If a modern-day Rip Van Winkle had fallen asleep a decade ago to awaken this month, he would surely be shocked by the stories in his morning newspaper. The absence of the Soviet Union would surely catch his eye. But Rip might also be startled to observe how joyless most citizens of the West have become in the days following the collapse of our erstwhile adversary.
It is hard to remember today how euphoric political, intellectual, and business elites were about the prospects of extending free market institutions to the rest of the globe. The opening of foreign markets was supposed to bring greater prosperity to the peoples of Eastern Europe and, in turn, open up new opportunities for Western businesses. The Japanese intellectual Francis Fukayama was so bold as to proclaim that history had ended; only one model of political economy would endure.
This new global economy, however, has been most successful in bringing Third World inequalities to the United States. Over the last decade, the top 1 percent of American families has seen its share of total national wealth rise from 33 percent to 42 percent. Meanwhile, the bottom 80 percent of families has seen its share of wealth fall from 19 percent to 15 percent. Similarly, the new world economy has not produced the levels of growth long promised as the reward for accepting harsh, free market `reforms." Economies in most of the major industrial democracies are essentially stagnant. Workers and the middle class are restive everywhere.
The explanation of the day among political leaders is that the world is undergoing the costs of "transition" to a more prosperous economic order. On the contrary, I would argue that, without the breakup of the Soviet Union, the threat of nuclear annihilation has diminished somewhat, only to be replaced by enormous economic and social risks.
The new free trade regimes have inordinately strengthened the rights of business elites to relocate factories throughout the globe. These new corporate freedoms carry risks seldom discussed or even recognized. One consequence of these freedoms has been a movement in the European social democracies to scale back a range of benefits to workers, including unemployment compensation, health, and social security programs. Although these benefits remain more generous in Western Europe than in the United States, they face increasing business opposition everywhere. Communism's demise plays a role here too. With the decline in the military threat of the Soviet Union and no possibility of discontented workers receiving its aid or being tempted by its example, European leaders feel no reluctance about shredding the safety net. When grass-roots groups protest cutbacks, they meet a constant response: the demands of global competition require a low-cost workforce.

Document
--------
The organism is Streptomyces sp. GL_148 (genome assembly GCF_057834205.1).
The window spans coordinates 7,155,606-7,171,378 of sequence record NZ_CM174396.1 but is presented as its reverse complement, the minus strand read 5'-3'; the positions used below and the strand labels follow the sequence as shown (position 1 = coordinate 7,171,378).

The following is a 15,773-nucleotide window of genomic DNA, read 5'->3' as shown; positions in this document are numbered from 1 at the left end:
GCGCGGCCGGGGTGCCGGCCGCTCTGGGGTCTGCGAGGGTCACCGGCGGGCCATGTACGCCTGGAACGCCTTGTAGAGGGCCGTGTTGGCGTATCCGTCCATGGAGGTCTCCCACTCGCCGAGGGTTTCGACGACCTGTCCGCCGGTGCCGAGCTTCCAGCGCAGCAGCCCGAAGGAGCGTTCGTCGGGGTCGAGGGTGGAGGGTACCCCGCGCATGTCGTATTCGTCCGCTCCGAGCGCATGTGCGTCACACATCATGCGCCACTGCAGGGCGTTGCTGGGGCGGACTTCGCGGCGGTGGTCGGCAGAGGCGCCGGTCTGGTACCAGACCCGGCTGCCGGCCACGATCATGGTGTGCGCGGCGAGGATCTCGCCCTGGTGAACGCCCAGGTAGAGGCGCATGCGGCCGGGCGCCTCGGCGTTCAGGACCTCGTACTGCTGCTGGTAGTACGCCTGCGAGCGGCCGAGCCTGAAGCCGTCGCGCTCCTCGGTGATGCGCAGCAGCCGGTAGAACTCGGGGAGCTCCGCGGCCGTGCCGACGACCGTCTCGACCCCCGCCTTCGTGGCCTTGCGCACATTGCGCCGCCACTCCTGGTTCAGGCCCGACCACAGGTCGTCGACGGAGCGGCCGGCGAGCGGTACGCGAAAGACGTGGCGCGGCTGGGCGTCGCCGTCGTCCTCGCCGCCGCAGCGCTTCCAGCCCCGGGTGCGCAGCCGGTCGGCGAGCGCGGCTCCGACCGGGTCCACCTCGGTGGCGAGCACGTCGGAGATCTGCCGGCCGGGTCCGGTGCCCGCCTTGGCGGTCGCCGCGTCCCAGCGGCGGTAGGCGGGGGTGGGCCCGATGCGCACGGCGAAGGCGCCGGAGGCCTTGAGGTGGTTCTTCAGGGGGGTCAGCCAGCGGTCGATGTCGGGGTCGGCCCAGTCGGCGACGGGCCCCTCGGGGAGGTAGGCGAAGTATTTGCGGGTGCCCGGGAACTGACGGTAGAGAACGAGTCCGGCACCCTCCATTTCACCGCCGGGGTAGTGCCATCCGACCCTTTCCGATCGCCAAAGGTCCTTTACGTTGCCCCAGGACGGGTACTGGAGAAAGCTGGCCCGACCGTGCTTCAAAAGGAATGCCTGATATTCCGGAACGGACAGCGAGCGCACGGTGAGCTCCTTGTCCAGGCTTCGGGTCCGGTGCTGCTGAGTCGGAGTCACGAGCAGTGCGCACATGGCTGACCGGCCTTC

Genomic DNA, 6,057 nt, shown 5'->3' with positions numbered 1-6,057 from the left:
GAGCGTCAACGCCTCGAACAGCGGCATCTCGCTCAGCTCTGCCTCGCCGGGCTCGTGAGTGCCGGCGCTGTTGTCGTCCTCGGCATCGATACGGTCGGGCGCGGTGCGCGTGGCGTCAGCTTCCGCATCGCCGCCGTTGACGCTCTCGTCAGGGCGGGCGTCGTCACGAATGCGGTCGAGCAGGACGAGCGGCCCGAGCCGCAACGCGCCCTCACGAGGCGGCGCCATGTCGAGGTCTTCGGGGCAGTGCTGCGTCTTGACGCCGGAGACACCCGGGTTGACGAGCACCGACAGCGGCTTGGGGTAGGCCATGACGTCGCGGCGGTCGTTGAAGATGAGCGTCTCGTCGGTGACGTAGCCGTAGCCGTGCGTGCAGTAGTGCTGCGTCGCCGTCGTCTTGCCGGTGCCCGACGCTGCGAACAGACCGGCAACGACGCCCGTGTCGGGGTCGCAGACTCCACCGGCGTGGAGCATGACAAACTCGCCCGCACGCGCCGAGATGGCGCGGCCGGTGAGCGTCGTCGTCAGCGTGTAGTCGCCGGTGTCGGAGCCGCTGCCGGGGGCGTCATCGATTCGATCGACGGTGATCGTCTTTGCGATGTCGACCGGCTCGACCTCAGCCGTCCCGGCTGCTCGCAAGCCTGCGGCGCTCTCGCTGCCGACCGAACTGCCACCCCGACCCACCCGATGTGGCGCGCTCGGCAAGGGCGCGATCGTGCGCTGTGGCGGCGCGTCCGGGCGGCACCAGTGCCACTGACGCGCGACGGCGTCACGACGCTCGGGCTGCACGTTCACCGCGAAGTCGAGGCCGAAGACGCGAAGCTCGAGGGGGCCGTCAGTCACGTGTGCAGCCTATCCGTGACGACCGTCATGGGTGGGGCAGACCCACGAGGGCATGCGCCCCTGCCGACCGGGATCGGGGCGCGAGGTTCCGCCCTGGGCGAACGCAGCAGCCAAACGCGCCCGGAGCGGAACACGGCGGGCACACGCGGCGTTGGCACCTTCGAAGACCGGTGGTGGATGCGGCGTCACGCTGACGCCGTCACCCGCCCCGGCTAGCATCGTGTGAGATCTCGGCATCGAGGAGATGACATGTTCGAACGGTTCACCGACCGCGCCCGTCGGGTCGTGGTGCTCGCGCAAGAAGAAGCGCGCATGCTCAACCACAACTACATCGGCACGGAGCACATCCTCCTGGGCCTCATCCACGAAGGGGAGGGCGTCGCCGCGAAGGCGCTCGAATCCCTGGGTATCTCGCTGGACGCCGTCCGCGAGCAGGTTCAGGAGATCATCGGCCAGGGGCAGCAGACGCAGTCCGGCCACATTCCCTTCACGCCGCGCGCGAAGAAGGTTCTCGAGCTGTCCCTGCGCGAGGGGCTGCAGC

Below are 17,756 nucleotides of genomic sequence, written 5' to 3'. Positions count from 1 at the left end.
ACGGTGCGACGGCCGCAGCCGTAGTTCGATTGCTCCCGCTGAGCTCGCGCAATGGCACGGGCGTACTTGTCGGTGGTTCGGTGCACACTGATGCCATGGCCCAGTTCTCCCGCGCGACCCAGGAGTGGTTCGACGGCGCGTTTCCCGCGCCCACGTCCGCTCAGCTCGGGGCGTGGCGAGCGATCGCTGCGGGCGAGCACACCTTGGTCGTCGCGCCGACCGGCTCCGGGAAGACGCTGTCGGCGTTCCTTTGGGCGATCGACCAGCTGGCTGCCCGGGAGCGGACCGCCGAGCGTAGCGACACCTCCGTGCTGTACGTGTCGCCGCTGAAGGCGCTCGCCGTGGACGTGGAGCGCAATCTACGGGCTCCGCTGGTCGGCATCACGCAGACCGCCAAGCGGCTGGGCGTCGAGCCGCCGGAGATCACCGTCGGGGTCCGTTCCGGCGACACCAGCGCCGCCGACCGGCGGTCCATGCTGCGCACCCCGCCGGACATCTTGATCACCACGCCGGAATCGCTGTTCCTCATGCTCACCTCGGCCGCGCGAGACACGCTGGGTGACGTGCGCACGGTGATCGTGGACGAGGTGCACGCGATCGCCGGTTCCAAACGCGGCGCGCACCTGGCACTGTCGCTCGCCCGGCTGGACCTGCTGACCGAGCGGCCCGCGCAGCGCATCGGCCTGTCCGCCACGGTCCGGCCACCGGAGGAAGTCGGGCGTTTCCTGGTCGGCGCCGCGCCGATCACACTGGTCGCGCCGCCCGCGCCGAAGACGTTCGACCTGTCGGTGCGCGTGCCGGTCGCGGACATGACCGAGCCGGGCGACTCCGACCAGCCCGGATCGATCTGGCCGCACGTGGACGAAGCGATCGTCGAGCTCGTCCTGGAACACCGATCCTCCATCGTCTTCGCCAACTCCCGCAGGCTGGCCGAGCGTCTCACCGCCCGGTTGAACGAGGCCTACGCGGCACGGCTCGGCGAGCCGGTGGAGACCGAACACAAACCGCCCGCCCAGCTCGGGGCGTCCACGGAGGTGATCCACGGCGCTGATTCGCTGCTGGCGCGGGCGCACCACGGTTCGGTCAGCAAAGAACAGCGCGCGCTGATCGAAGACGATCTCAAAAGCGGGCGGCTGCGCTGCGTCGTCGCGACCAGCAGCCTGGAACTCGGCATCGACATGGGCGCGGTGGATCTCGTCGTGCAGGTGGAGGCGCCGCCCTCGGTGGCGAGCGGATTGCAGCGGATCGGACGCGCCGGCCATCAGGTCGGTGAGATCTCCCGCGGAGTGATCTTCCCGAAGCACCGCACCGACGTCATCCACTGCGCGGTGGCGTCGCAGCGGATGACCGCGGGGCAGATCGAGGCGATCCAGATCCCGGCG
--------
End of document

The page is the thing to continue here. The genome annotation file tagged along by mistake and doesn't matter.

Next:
Russia's travails have other economic implications, as well. This nation stands near economic collapse. Stephen Cohen, a Russian studies expert at Princeton University, reports in a recent issue of the Nation that American media have barely acknowledged the full dimensions of "insider privatization, impoverishment, and disintegration of the middle class" in Russia. Rather than a future market for our goods, Russia may become a sinkhole for future public and private aid.
As communism and European social democracy unravel the New Deal welfare state, never as fully elaborated as its European counterparts, has virtually collapsed. Fewer than 40 percent of American workers are now covered by unemployment compensation. The success of union-busting campaigns over the last decade leaves only about one in ten private sector workers still unionized. Welfare as an entitlement has been eliminated, and there is enormous pressure to scale back social security and other benefits.
While these trends have obvious implications for social justice, they carry much less noticed risks for international stability. …